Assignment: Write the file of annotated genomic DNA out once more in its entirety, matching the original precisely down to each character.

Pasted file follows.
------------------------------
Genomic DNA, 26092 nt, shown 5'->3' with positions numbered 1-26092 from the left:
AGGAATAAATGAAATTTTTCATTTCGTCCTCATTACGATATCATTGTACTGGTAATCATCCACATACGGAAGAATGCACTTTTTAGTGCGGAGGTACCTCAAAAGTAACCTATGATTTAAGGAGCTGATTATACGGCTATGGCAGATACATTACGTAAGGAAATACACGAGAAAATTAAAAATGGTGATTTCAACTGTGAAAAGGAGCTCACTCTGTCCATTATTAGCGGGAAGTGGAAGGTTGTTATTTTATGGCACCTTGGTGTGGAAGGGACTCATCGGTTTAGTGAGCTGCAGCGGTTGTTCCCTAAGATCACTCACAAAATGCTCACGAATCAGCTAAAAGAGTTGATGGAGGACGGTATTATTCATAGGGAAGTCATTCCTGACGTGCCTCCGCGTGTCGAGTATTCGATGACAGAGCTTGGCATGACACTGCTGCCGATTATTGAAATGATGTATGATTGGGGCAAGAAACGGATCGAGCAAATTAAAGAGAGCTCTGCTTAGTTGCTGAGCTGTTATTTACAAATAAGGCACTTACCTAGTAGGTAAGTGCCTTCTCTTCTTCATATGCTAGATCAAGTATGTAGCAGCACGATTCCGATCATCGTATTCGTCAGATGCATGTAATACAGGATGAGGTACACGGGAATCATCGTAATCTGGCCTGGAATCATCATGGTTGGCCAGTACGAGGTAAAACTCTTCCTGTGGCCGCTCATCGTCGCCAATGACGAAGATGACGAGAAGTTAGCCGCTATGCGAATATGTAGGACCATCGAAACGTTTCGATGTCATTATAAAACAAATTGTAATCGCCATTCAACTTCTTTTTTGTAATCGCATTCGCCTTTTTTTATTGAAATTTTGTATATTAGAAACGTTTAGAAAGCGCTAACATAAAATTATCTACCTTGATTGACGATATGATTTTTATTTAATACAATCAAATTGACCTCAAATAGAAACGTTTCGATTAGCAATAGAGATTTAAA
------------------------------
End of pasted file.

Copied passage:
Genomic DNA, 26092 nt, shown 5'->3' with positions numbered 1-26092 from the left:
AGGAATAAATGAAATTTTTCATTTCGTCCTCATTACGATATCATTGTACTGGTAATCATCCACATACGGAAGAATGCACTTTTTAGTGCGGAGGTACCTCAAAAGTAACCTATGATTTAAGGAGCTGATTATACGGCTATGGCAGATACATTACGTAAGGAAATACACGAGAAAATTAAAAATGGTGATTTCAACTGTGAAAAGGAGCTCACTCTGTCCATTATTAGCGGGAAGTGGAAGGTTGTTATTTTATGGCACCTTGGTGTGGAAGGGACTCATCGGTTTAGTGAGCTGCAGCGGTTGTTCCCTAAGATCACTCACAAAATGCTCACGAATCAGCTAAAAGAGTTGATGGAGGACGGTATTATTCATAGGGAAGTCATTCCTGACGTGCCTCCGCGTGTCGAGTATTCGATGACAGAGCTTGGCATGACACTGCTGCCGATTATTGAAATGATGTATGATTGGGGCAAGAAACGGATCGAGCAAATTAAAGAGAGCTCTGCTTAGTTGCTGAGCTGTTATTTACAAATAAGGCACTTACCTAGTAGGTAAGTGCCTTCTCTTCTTCATATGCTAGATCAAGTATGTAGCAGCACGATTCCGATCATCGTATTCGTCAGATGCATGTAATACAGGATGAGGTACACGGGAATCATCGTAATCTGGCCTGGAATCATCATGGTTGGCCAGTACGAGGTAAAACTCTTCCTGTGGCCGCTCATCGTCGCCAATGACGAAGATGACGAGAAGTTAGCCGCTATGCGAATATGTAGGACCATCGAAACGTTTCGATGTCATTATAAAACAAATTGTAATCGCCATTCAACTTCTTTTTTGTAATCGCATTCGCCTTTTTTTATTGAAATTTTGTATATTAGAAACGTTTAGAAAGCGCTAACATAAAATTATCTACCTTGATTGACGATATGATTTTTATTTAATACAATCAAATTGACCTCAAATAGAAACGTTTCGATTAGCAATAGAGATTTAAA